MB: It was so deep and personal for me. I love to compete and I enjoy the high-pressure moments. I’m no longer looking for easy wins at 2.33m or 2.35m, that does not matter to me anymore. I am at a point in my life where I’m looking for more than that. I’m looking at creating history and winning. Doha was so dear to my heart. I wanted to defend my title at home. I had my family and friends watching and I wanted to put on a show to inspire a generation. This was the moment that I’ll tell my grandchildren about. I haven’t watched the video too many times but when I do I get chills. It was an electric moment, like I was in a movie.

 

Since winning the gold medal, are you recognised on the streets much more now?

MB: Of course, many people knew me before (the 2019 World Championships) but now it is on a whole different level. Whenever I go out, the restaurant bill is automatically paid. You can see people really appreciate what I’ve done.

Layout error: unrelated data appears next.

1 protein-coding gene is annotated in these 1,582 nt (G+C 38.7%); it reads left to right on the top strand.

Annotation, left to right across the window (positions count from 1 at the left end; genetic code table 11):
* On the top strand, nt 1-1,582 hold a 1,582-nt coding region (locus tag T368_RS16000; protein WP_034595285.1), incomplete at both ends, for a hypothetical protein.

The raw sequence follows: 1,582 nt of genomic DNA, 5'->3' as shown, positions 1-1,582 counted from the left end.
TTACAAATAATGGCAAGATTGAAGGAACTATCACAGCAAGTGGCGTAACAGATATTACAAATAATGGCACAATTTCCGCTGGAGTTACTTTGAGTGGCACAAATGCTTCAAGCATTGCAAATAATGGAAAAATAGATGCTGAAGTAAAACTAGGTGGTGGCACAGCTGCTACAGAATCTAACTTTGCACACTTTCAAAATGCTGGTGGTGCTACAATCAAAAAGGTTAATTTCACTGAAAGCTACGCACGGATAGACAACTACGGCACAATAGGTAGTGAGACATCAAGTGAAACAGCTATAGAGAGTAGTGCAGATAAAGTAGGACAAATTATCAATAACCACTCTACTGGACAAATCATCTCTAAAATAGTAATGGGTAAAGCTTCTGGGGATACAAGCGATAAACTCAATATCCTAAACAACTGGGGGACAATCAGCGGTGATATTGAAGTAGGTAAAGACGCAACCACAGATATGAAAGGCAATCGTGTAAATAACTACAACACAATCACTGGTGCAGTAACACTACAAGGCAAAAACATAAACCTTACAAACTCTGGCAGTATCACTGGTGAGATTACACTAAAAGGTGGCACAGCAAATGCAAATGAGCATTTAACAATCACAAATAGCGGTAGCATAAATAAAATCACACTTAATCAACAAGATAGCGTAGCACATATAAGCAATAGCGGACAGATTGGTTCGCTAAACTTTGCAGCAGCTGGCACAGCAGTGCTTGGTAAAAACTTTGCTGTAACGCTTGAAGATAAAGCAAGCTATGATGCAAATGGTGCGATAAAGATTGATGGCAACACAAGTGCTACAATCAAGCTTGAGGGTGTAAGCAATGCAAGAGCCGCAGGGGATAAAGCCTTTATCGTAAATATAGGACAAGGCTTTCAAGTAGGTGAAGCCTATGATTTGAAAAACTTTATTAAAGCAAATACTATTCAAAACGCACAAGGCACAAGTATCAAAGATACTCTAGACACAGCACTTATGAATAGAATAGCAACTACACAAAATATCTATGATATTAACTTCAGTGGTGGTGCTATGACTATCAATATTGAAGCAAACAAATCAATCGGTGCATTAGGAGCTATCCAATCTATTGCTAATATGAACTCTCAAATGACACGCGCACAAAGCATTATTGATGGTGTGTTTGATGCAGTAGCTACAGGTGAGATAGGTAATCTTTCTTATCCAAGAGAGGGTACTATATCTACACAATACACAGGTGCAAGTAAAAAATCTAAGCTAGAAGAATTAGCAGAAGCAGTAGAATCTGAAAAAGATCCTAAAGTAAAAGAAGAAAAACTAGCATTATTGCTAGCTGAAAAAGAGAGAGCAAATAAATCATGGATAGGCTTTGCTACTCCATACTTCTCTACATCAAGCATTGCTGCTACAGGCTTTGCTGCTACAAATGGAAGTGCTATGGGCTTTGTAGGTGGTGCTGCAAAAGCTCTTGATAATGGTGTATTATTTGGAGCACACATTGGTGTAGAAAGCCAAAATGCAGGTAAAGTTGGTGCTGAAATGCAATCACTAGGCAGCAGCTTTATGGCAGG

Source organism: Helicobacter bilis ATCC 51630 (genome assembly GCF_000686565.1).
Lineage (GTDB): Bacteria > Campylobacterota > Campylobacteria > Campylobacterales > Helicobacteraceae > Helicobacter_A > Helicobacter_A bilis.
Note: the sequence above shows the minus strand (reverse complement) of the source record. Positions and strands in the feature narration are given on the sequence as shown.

Do you like the extra attention?

MB: It is nice sometimes, I am not going to complain about it. But I’m not the type of person who goes out very much. I occasionally go to restaurants but generally I stay at home or go to friends’ houses.

 


Mutaz Barshim wins the high jump at the World Athletics Championships Doha 2019 (© Getty Images)

 

You returned to training after Doha in late November 2019, but how did the global pandemic impact your training in 2020?

MB: Once the coronavirus situation started to escalate and we went into lockdown in March/April, I barely did anything. I had no access to a weight room or track and all I did was some running and exercises of a small grass field. In June I managed to get a flight out to Sweden (Barshim shares his training time between Doha and Sweden) and I was very surprised to find because everything was open, I could train freely there. I decided not to compete in 2020 because with no Olympics taking place, it was not worth risking any competition. I decided to do light training and use 2020 as a recovery year.